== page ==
I am pleased that Rep. Steve Crisafulli wants to lead on water issues, but dismayed that he is calling for the development of a state water policy. We have one. Check out Chapter 373 Florida Statutes and Chapter 62-40 Florida Administrative Code. Together they are our state water policy. It is one of the best in the nation, according to legal experts.
Yes, water management in Florida is a mess. Republicans have hired nonprofessionals and fired professional water managers, cut the water budget in the five water management districts, cut land acquisition, tried to weaken dredge-and-fill rules, and further politicized water management. I would say that it is a perfect storm of mismanagement that has helped fuel the current crisis. Mind you, the crisis has been building for decades because of population growth, but the good news is that the structure and law are in place to make sure water is properly managed. It just needs to be implemented properly, and that will take leadership and money.
We can get out of this mess, but our leaders need to consult the professionals who know what needs to be done. Here are a few that I recommend because they have much to offer:
Contact Jim Stevenson for springs. He chaired the two spring task forces that wrote excellent recommendations on what is needed to protect and restore our treasured springs. To understand how water law works, contact Richard Hamann, a lawyer at the University of Florida. He is a legal expert on Chapter 373 and a former board member of the St. Johns Water Management District.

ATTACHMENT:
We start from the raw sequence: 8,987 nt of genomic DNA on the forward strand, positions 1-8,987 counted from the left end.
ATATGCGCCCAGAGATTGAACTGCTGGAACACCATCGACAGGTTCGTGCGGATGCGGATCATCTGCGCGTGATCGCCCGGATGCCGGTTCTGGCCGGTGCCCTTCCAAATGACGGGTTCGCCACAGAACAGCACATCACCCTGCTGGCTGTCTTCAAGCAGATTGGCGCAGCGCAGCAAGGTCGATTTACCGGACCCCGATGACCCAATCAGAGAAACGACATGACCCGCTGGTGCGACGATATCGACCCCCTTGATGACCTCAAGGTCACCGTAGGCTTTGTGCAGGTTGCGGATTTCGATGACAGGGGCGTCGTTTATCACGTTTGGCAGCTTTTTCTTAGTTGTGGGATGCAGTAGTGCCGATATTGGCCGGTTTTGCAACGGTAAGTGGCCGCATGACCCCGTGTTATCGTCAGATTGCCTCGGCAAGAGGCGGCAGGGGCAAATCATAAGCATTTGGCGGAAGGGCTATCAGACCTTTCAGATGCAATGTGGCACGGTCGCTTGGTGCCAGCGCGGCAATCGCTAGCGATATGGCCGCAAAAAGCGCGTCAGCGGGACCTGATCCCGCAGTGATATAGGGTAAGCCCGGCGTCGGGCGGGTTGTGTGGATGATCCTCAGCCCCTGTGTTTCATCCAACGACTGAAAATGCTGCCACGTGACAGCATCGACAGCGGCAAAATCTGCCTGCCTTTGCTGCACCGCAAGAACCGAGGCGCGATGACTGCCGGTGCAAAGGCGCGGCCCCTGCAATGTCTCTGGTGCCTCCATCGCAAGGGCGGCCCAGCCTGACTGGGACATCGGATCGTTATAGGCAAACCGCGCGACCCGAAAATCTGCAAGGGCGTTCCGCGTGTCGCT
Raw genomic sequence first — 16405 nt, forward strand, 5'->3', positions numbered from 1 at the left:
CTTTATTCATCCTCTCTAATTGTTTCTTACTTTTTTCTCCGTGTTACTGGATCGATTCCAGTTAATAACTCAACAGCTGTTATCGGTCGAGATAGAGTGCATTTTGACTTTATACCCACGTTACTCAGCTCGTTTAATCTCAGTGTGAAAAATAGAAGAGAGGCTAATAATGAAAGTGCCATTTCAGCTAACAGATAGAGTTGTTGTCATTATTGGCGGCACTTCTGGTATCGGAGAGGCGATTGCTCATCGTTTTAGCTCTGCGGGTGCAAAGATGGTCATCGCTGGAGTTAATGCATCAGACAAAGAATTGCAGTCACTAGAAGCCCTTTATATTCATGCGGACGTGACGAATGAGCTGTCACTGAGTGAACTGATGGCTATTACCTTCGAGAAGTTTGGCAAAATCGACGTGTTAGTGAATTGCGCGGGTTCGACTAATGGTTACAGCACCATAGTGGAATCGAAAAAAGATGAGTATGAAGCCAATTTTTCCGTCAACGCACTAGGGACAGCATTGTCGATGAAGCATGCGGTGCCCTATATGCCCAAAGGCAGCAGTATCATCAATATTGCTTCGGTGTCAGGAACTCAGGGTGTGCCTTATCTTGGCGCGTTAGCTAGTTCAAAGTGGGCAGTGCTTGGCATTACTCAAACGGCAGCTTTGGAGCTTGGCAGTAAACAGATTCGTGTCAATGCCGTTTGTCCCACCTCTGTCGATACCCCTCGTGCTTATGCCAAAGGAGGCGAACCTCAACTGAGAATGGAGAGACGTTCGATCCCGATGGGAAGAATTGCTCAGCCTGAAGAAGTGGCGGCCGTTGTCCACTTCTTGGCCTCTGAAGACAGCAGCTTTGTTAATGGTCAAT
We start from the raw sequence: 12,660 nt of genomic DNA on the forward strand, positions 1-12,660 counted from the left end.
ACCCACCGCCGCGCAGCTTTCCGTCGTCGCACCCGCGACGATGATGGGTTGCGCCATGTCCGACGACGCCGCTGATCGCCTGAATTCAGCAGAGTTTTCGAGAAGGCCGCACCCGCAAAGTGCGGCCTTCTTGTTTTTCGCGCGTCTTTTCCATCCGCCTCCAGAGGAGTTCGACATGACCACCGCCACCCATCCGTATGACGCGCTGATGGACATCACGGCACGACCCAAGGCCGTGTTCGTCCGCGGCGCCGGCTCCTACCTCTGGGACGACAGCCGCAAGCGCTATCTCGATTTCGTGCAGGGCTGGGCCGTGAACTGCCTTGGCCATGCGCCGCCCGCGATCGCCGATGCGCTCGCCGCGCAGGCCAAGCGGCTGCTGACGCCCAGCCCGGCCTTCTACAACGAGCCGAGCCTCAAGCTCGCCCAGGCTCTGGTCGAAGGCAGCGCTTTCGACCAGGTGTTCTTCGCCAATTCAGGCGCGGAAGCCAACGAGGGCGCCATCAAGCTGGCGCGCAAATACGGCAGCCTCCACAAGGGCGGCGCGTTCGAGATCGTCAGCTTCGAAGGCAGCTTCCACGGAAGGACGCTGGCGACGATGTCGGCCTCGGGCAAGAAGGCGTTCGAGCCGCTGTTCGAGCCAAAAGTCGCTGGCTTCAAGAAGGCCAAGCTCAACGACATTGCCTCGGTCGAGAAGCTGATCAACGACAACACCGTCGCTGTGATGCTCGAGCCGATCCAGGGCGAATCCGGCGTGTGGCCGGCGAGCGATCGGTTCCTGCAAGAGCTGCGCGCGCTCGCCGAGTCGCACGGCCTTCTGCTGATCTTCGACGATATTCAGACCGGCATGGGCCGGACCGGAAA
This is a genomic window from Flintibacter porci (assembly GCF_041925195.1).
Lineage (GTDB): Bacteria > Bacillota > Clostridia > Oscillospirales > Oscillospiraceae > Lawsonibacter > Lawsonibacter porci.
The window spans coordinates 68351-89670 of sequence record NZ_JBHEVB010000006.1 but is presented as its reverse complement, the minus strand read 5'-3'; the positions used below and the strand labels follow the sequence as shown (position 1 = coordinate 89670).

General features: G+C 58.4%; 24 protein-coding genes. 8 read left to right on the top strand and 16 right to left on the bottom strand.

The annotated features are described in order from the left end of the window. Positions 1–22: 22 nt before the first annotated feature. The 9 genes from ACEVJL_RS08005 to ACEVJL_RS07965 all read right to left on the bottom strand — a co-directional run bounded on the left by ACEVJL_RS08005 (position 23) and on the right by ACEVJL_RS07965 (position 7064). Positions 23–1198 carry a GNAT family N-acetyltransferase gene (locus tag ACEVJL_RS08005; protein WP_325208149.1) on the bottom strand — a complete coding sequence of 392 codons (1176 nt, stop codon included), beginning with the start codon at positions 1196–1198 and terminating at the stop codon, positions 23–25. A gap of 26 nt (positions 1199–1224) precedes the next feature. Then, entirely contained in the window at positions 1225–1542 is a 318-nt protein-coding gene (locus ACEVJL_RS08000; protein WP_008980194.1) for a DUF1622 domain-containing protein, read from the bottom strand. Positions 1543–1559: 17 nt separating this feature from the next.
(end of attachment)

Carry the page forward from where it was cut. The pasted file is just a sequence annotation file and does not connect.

For practical expertise on how a water management district should be run, contact Sonny Vergara. He was the executive director of the Southwest Florida Water Management District and the St. Johns River Water Management District, and general manager of the Peace River/Manasota Regional Water Supply Authority. For what needs doing to restore the Everglades, contact Estus Whitfield, former environmental adviser to several governors and a leader on Everglades restoration.
No one knows more than Steve Leitman about the ACF conflict and how to resolve it. There also are plenty of staff in the DEP who know and understand water law and policy but do not feel that they can speak out. Consult them. Finally, read Tom Swihart’s water blog. He has his finger on the pulse of water issues and its history.
These people and many other good professionals can help put water management on a sustainable course and get Florida out of its current water mess.
Two more points to those who want to solve our water mess: First we have a state water management plan. Use it and keep it updated. Second, natural systems also need water in the right amount at the right time, not just agriculture and the public for drinking. The needs of natural systems have to be met if Florida is to be a vital productive state.
Our leaders shouldn’t mess with water policy, because it is not broken. They should use it wisely and humbly acknowledge that those that came before them knew what they were doing.